|1||*||Enea V. et al 1984 Science 225: 628 630.|
|2||Enea V. et al 1984 Science 225: 628-630.|
|3||*||Hermiston T. W. et al 1987 Oct. J. Virol. 61(10) 3214 3221.|
|4||Hermiston T. W. et al 1987 Oct. J. Virol. 61(10) 3214-3221.|
|5||*||Hope I A et al Jan. 25, 1985 Nucl Acids Research 13(2) 369 379.|
|6||Hope I A et al Jan. 25, 1985 Nucl Acids Research 13(2) 369-379.|
|7||*||Kuroda K. et al 1986 EMBO J. 5(6) 1359 1365.|
|8||Kuroda K. et al 1986 EMBO J. 5(6) 1359-1365.|
|9||*||Luckow & Summers, Virology 167 pp. 56 71, (1988).|
|10||Luckow & Summers, Virology 167 pp. 56-71, (1988).|
|11||*||Luckow V. A. and Summers M.D. Jan., 1988 Bio/Technology 6: 47 55.|
|12||Luckow V. A. and Summers M.D. Jan., 1988 Bio/Technology 6: 47-55.|
|13||*||M J Page, Nucleic Acids Research, vol. 17 p. 454, (1989).|
|14||*||McCutchan T F et al 1985 Science 230: 1381 1383.|
|15||McCutchan T F et al 1985 Science 230: 1381-1383.|
|16||*||Nishi T. et al 1985 J. Biochem 97: 153 159.|
|17||Nishi T. et al 1985 J. Biochem 97: 153-159.|
|18||*||Smith G. E. Mol. Cell Biol Dec. 1983 3(12) 2156 2165.|
|19||Smith G. E. Mol. Cell Biol Dec. 1983 3(12) 2156-2165.|
|20||*||Table of Contents, vol. 15, No. 24, Dec. 23, 1987, Nucleic Acids Research, pp. 10233 10249.|
|21||Table of Contents, vol. 15, No. 24, Dec. 23, 1987, Nucleic Acids Research, pp. 10233-10249.|
|22||*||Y. Matsuura, et al., J. Gen. Virol. (1987), 68, pp. 1233 1250. Baculovirus Expression Vectors: the Requirements for High Level Expression of Proteins, Including Glycoproteins.|
|23||Y. Matsuura, et al., J. Gen. Virol. (1987), 68, pp. 1233-1250. Baculovirus Expression Vectors: the Requirements for High Level Expression of Proteins, Including Glycoproteins.|
|Citing Patent||Filing date||Publication date||Applicant||Title|
|US5759809 *||Mar 1, 1996||Jun 2, 1998||University Technologies International, Inc.||Methods of expressing proteins in insect cells and methods of killing insects|
|US5989541 *||Sep 16, 1997||Nov 23, 1999||University Technologies International, Inc.||Methods of expressing proteins in insect cells and methods of killing insects|
|US6221632||Aug 27, 1999||Apr 24, 2001||University Technologies International, Inc.||Methods of expressing proteins in insect cells and methods of killing insects|
|US6358710||Jun 9, 1997||Mar 19, 2002||Neorx Corporation||Humanized antibodies that bind to the antigen bound by antibody NR-LU-13|
|US6828416||Aug 19, 1999||Dec 7, 2004||The United States Of America As Represented By The Department Of Health And Human Services||Recombinant multivalent malarial vaccine against Plasmodium falciparum|
|US7119187||Jul 8, 2003||Oct 10, 2006||National Health Research Institutes||Internal ribosome entry site of the labial gene for protein expression|
|US7696163||Oct 8, 2003||Apr 13, 2010||Novo Nordisk A/S||Erythropoietin: remodeling and glycoconjugation of erythropoietin|
|US7795210||Apr 9, 2003||Sep 14, 2010||Novo Nordisk A/S||Protein remodeling methods and proteins/peptides produced by the methods|
|US7803777||Mar 15, 2004||Sep 28, 2010||Biogenerix Ag||Branched water-soluble polymers and their conjugates|
|US7842661||May 25, 2006||Nov 30, 2010||Novo Nordisk A/S||Glycopegylated erythropoietin formulations|
|US7932364||May 7, 2004||Apr 26, 2011||Novo Nordisk A/S||Compositions and methods for the preparation of human growth hormone glycosylation mutants|
|US7956032||Nov 2, 2005||Jun 7, 2011||Novo Nordisk A/S||Glycopegylated granulocyte colony stimulating factor|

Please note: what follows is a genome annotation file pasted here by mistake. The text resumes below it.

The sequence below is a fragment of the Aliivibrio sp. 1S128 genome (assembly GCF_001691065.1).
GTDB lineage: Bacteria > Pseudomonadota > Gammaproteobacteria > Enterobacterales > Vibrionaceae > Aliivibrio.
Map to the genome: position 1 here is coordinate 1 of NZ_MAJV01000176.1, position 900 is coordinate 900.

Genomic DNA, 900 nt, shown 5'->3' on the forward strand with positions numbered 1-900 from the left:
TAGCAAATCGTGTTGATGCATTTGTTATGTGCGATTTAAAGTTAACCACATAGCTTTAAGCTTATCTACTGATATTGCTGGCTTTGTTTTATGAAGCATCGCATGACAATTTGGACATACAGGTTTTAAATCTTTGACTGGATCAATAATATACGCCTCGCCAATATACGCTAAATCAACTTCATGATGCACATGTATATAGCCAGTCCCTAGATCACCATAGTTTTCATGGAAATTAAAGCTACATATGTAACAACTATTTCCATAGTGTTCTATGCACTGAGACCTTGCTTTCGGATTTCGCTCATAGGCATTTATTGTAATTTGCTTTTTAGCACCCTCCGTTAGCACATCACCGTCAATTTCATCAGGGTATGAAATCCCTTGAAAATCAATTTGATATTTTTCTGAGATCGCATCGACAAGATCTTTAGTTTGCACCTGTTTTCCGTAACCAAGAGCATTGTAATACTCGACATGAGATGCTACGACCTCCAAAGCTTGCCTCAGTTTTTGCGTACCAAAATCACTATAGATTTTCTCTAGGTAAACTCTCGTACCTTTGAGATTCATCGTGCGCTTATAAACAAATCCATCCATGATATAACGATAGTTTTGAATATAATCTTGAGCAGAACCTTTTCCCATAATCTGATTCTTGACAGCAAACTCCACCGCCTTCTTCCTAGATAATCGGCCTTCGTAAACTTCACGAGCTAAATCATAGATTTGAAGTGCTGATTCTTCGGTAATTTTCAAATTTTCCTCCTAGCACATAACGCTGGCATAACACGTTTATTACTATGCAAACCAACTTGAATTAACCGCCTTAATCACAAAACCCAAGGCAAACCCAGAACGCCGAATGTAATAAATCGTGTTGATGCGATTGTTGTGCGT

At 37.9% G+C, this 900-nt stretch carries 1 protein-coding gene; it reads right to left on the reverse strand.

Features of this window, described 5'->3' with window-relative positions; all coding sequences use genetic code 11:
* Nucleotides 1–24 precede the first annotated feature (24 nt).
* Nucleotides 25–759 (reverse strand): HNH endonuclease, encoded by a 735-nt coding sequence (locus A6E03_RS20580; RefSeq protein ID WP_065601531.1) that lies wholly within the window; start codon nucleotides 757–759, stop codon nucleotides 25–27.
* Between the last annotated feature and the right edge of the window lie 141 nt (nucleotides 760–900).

|US8008252||Apr 9, 2003||Aug 30, 2011||Novo Nordisk A/S||Factor VII: remodeling and glycoconjugation of Factor VII|
|US8053410||Feb 13, 2009||Nov 8, 2011||Novo Nordisk Health Care A/G||Pegylated factor VII glycoforms|
|US8063015||Jul 1, 2009||Nov 22, 2011||Novo Nordisk A/S||Glycopegylation methods and proteins/peptides produced by the methods|
|US8076292||Dec 21, 2006||Dec 13, 2011||Novo Nordisk A/S||Factor VIII: remodeling and glycoconjugation of factor VIII|
|US8207112||Aug 29, 2008||Jun 26, 2012||Biogenerix Ag||Liquid formulation of G-CSF conjugate|
|US8247381||Aug 17, 2010||Aug 21, 2012||Biogenerix Ag||Branched water-soluble polymers and their conjugates|
|US8268967||Sep 12, 2005||Sep 18, 2012||Novo Nordisk A/S||Glycopegylated interferon α|
|US8361961||Jan 10, 2005||Jan 29, 2013||Biogenerix Ag||O-linked glycosylation of peptides|
|US8404809||Oct 23, 2009||Mar 26, 2013||Novo Nordisk A/S||Glycopegylated factor IX|
|US8632770||Aug 6, 2010||Jan 21, 2014||Novo Nordisk A/S||Glycopegylated factor IX|
|US8633157||Jun 2, 2005||Jan 21, 2014||Novo Nordisk A/S||Glycopegylated erythropoietin|
|US8716239||Jan 11, 2007||May 6, 2014||Novo Nordisk A/S||Granulocyte colony stimulating factor: remodeling and glycoconjugation G-CSF|
|US8716240||Feb 2, 2007||May 6, 2014||Novo Nordisk A/S||Erythropoietin: remodeling and glycoconjugation of erythropoietin|
|US8791066||Jul 3, 2012||Jul 29, 2014||Novo Nordisk A/S||Branched PEG remodeling and glycosylation of glucagon-like peptide-1 [GLP-1]|
|US8791070||Oct 11, 2013||Jul 29, 2014||Novo Nordisk A/S||Glycopegylated factor IX|
|US8841439||Aug 23, 2011||Sep 23, 2014||Novo Nordisk A/S||Nucleotide sugar purification using membranes|
|US8853161||Sep 27, 2011||Oct 7, 2014||Novo Nordisk A/S||Glycopegylation methods and proteins/peptides produced by the methods|
|US8911967||May 20, 2010||Dec 16, 2014||Novo Nordisk A/S||One pot desialylation and glycopegylation of therapeutic peptides|
|US8916360||Jun 10, 2011||Dec 23, 2014||Novo Nordisk A/S||Glycopegylated erythropoietin|
|US8969532||Oct 3, 2007||Mar 3, 2015||Novo Nordisk A/S||Methods for the purification of polypeptide conjugates comprising polyalkylene oxide using hydrophobic interaction chromatography|
|US9005625||Jul 26, 2004||Apr 14, 2015||Novo Nordisk A/S||Antibody toxin conjugates|
|US9029331||Jan 10, 2006||May 12, 2015||Novo Nordisk A/S||Glycopegylated granulocyte colony stimulating factor|
|US9050304||Apr 1, 2008||Jun 9, 2015||Ratiopharm Gmbh||Methods of treatment using glycopegylated G-CSF|
|US9150848||May 8, 2014||Oct 6, 2015||Novo Nordisk A/S||Conjugated factor VIII molecules|